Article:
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‘Mulletmania’: how the controversial cut of the 1980s got cool

Familiar for its style of business in the front, party in the back, the mullet was divisive even in its heyday. With a variety of celebrities from David Bowie to George Clooney trying out the look, it became popular among musicians, athletes, and actors alike. The mullet transcended the traditional boundaries of class, creed, and profession, yet somehow gained a reputation for being painfully uncool.

Whether the mullet could have ever been considered genuinely fashionable is a topic of great contention, with many associating the cut with the somewhat awkward fashion of the 1980s (Patrick Swayze’s hair in Dirty Dancing being a prime example.)

If anyone could make a mullet sexy; it was going to be Rihanna

However, in 2020 the cut seems to be experiencing something of a renaissance, with celebrities such as Maisie Williams, Barbie Ferreira and Christine and the Queens rocking the look. Are you unconvinced by the mullet’s revival? Look to the 2020 Savage x Fenty lingerie show, where Rihanna styled her models in the controversial hairstyle as well as sporting it herself- if anyone could make a mullet sexy; it was going to be Rihanna.

While the not-so-brave may opt for a ‘shag’ haircut which is similar to a mullet but less hardcore, people like Miley Cyrus have fully committed to the look, and have been making headlines for it. With the A-list bringing back the mullet once again, it may be time to ask ourselves – should the marmite hairstyle make a comeback for good?

The term ‘mullet’ was originally used to refer to someone of limited intelligence, with the insult ‘mullet head’

Firstly, a brief history of the mullet. According to the American Dialect Society, the term ‘mullet’ was originally used to refer to someone of limited intelligence, with the insult ‘mullet head’ being present in popular culture from as early as the 1960s. Interestingly, ‘mullet’ was not used to describe the iconic cut until the 1990s, wherein the Beastie Boys coined the phrase in their song “Mullet Head”- well past its prime of the 1970/80s. That being said, people have been rocking mullets for centuries- there are records of the Huns sporting the hairstyle as early as the 6th century.

Fast-forward to the 1970s, and rock legends such as David Bowie, Paul McCartney and Keith Richards popularised the look, cementing the short-long hairstyle as a cultural moment in of itself. Inseparable from the spirit of rebellion, the mullet became iconic as part of the sexual revolution of the ‘70s, a protest against the confinements of conventional beauty.

It remains closely tied to queer identity today

Arguably the mullet is most significant in its contribution to queer history, as in the 1980s, lesbians would wear the haircut to signify their sexuality. In an environment where open homosexuality remained taboo, the mullet was not just a haircut, but an expression of pride, and it remains closely tied to queer identity today.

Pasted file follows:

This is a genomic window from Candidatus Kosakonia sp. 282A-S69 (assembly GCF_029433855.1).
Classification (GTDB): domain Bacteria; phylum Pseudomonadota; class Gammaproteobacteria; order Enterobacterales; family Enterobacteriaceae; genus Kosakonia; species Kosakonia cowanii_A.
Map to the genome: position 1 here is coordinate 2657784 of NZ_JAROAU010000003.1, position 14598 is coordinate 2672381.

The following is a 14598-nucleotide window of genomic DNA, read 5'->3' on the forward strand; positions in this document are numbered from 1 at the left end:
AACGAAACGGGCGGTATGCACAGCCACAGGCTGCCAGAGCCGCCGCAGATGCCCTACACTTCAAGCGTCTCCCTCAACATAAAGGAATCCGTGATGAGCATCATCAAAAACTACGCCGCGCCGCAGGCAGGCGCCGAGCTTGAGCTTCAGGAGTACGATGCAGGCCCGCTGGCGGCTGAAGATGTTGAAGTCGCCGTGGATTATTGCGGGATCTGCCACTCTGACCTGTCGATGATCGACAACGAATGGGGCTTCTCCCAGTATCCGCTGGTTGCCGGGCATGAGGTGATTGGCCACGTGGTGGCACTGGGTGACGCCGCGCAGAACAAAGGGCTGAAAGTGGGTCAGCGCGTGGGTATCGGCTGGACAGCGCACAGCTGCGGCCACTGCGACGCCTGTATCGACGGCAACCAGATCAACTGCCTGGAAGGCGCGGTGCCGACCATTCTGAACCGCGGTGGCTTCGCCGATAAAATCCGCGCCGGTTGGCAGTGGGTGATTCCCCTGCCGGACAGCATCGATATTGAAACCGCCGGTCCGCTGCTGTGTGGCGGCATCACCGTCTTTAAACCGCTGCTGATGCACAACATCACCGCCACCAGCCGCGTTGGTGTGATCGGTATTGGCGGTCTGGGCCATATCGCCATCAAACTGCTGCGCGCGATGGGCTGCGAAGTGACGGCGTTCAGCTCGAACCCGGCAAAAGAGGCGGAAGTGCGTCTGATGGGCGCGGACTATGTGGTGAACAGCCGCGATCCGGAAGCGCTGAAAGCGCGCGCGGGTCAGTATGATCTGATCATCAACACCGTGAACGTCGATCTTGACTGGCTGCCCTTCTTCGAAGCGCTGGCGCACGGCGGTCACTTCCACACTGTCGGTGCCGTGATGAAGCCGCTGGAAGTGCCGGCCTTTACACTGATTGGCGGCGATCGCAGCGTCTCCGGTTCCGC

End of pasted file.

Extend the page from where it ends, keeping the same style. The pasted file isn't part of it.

Perhaps it is unsurprising that 2020 has been the year for its resurgence. As mainstream fashion is increasingly embracing a more androgynous look, there has been more room for women and men alike to experiment with gender-neutral styling. Whereas in previous years the mullet was a hairstyle most sported by men, more women have been embracing the look, and as we are beginning to see more celebration of queer culture in the mainstream, it is refreshing to see a new appreciation for the style.

The world is on fire, now is the time to mess with your hair

The pandemic undeniably also has something to answer for. During lockdown, we were gripped by fashion icon Joe Exotic (great mullet, terrible person), which undoubtedly revived some memories of mullets that had been previously repressed. This coupled with how dire the past year has been on an international scale (wildfires, the pandemic, Trump), many have been pushed to take the final leap; the world is on fire, now is the time to mess with your hair. Isolating over lockdown meant a bonus – there was ample time to grow it out if it looked horrendous.

However, for some, it doesn’t look horrendous; it actually looks pretty good. Perhaps the most significant recent addition to the mullet hall of fame is Miley Cyrus, who has recently been seen sporting the style after she braved the cut in lockdown. Clearly, an appreciation for the mullet is genetic as her father, Billy Ray Cyrus, is one of the most iconic proponents of the style. It is unsurprising that Cyrus, a vocal critic of traditional, gendered beauty, has adopted the look. As feminist discourse becomes less controversial, and more celebrities begin to challenge conventional standards of beauty, the rise of the mullet may be indicative of gender-neutral styling increasingly entering the mainstream.

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